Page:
Having started the month at World Triathlon Championship Series Abu Dhabi, Sam Dickinson has been training a different part of his body this month as he grows a moustache for Movember.
The annual campaign raises awareness and funds for men’s health charities and initiatives, with Dickinson deciding to get involved to open up conversations on mental health.
“I’ve always donated to Movember, but this is the first time I’ve been at the age to grow a moustache for Movember,” Dickinson commented.
“I feel like it helps one understand a bit more about mental health. I’m really not used to seeing facial hair on my face and, some people like it, I absolutely hate it, but it’s there. No matter how much I want to take it off, I know I can’t for the month and that can relate to one’s mental health. It’s something that you want to get rid of, but a lot of the time you can’t.
“Certainly for me, it’s helped open my eyes to realise that actually, coping with having a moustache on my face is a lot harder than I thought because it affects your day-to-day and how you interact with people and that’s very similar to one’s mental health.”
According to Movember, men die on average five years earlier than women, with males accounting for 69% of all suicides across the world.
One of the reasons that Dickinson’s got involved with Movember is to start more conversations around mental health, both positive and challenges of mental health.
“I’ve had some positive reactions,” Dickinson added. “Once you get over how funny it is, you can actually get down to some serious conversations with people that you might not talk that openly about it with.
“Firstly because of the icebreaker on my top lip, but also the fact that the whole point of Movember is to speaking openly about one’s health and setting up that opportunity to have that conversation.
“Two or three times already this month it’s opened my eyes and taught me one or two things about others close to me, who’ve been brave enough to speak about it.”
As an athlete, Dickinson finds that keeping active helps his mental health, however, he also has support around him to talk to.
“Personally, I need sport and training and physical activity outside of the house to cope with day-to-day stresses, that’s what I use as a release,” he said.
“I do believe that that’s not just true for me, but true for a lot of people and the more we can spread the positivity about using exercise and physical activity to benefit one’s mental health the better.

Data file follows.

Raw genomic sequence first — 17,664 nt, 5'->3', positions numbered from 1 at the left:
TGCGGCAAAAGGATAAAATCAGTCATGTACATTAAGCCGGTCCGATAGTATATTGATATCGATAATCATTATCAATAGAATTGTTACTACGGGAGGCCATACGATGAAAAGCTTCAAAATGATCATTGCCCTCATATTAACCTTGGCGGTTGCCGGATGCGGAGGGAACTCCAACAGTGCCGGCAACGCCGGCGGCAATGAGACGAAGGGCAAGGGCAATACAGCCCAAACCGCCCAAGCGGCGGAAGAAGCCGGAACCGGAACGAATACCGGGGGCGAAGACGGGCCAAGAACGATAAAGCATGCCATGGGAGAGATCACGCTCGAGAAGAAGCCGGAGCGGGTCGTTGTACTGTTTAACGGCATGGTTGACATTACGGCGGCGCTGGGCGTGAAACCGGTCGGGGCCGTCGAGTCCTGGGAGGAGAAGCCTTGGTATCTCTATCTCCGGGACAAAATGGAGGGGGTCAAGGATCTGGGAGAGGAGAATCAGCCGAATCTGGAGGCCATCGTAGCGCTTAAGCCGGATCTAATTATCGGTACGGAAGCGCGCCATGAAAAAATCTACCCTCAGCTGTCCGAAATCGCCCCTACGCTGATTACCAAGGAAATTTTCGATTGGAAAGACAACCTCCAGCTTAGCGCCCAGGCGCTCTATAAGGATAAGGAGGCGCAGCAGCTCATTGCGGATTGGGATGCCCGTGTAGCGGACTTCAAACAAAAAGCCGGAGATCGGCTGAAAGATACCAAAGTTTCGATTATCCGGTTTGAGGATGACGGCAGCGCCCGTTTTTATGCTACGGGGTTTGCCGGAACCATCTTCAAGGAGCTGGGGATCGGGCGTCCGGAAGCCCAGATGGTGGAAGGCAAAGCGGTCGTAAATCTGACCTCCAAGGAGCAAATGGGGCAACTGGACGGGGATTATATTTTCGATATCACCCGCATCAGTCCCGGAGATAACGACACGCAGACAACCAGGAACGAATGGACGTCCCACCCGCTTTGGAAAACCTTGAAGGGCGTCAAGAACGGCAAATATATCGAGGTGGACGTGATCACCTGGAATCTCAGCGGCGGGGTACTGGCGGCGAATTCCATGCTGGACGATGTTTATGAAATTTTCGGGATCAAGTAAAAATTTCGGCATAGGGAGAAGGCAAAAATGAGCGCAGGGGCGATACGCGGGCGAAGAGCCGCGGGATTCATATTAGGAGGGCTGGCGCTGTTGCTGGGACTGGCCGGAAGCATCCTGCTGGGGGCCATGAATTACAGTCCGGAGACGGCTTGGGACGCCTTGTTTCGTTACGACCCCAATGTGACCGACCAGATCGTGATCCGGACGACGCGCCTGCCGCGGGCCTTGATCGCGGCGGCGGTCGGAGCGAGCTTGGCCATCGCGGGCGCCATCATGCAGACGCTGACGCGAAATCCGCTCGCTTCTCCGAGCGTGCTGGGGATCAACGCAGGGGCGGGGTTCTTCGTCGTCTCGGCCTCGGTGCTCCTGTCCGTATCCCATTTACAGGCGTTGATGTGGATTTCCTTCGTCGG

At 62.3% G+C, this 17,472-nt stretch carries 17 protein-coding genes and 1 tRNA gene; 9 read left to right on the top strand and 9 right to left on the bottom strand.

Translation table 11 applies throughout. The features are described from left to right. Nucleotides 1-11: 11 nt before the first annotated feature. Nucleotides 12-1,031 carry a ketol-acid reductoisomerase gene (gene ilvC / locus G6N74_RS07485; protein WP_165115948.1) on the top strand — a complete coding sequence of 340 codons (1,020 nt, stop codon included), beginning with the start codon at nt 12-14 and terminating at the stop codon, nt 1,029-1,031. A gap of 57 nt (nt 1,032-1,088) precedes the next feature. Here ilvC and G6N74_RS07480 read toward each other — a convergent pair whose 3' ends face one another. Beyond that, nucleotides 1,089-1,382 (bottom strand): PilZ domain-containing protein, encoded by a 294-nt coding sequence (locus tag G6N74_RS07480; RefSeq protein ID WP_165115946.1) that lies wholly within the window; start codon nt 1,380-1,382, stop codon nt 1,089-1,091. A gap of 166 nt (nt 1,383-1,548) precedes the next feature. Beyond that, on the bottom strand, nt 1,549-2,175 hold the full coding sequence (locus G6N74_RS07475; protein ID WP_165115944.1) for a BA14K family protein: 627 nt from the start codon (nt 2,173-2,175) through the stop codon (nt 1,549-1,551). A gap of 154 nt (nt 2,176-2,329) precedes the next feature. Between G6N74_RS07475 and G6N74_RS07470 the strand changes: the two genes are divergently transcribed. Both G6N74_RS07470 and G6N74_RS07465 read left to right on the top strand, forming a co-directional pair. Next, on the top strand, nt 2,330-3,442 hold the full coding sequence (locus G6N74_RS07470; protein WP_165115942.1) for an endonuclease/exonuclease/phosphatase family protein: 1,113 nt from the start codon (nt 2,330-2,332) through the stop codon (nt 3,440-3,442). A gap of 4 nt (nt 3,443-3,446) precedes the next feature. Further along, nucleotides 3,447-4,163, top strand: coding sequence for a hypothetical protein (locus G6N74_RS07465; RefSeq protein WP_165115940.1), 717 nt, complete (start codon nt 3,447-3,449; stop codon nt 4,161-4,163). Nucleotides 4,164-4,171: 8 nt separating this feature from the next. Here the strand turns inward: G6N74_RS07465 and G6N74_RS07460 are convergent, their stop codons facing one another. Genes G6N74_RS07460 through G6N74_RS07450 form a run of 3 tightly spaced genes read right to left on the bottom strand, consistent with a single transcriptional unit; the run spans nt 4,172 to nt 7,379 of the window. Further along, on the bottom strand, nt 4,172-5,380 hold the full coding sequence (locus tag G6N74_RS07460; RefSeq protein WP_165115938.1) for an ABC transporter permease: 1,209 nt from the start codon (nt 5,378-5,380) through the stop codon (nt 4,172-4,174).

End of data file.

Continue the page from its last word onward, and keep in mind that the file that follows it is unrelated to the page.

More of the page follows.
“I think we all have our own ways and releases. Personally for me, stepping out of my own environment, if I am injured, for example I had a femoral stress response in my femur and couldn’t do anything for two weeks, so went to my parents house down south where I was away from the training environment in Leeds and they listened to me.
“Certainly leaning on one’s friends and family is definitely a good way of that release and letting people know how unhappy you are but also working towards knowing it won’t last forever. For other people, it could be friends, work colleagues, aunties, uncles, really whoever you feel comfortable talking about your mental health to.
“For me, I didn’t realise, it’s just been recently mainly since lockdown and since Covid, you realise how many people close to home it [mental health issues] does affect. I think, it’s really important to talk more openly about it so you can discover these things and help people get back on the road to recovery and that they’re actually comfortable in the environments they choose to be in.”
Having committed to the month, the moustache is not something that Dickinson will be keeping beyond November: “It’s absolutely coming off at the first possible opportunity!”
You can find out more about Movember, their work and how to donate, as well as the support they can provide for dealing with mental health, prostate cancer and testicular cancer by visiting their website below.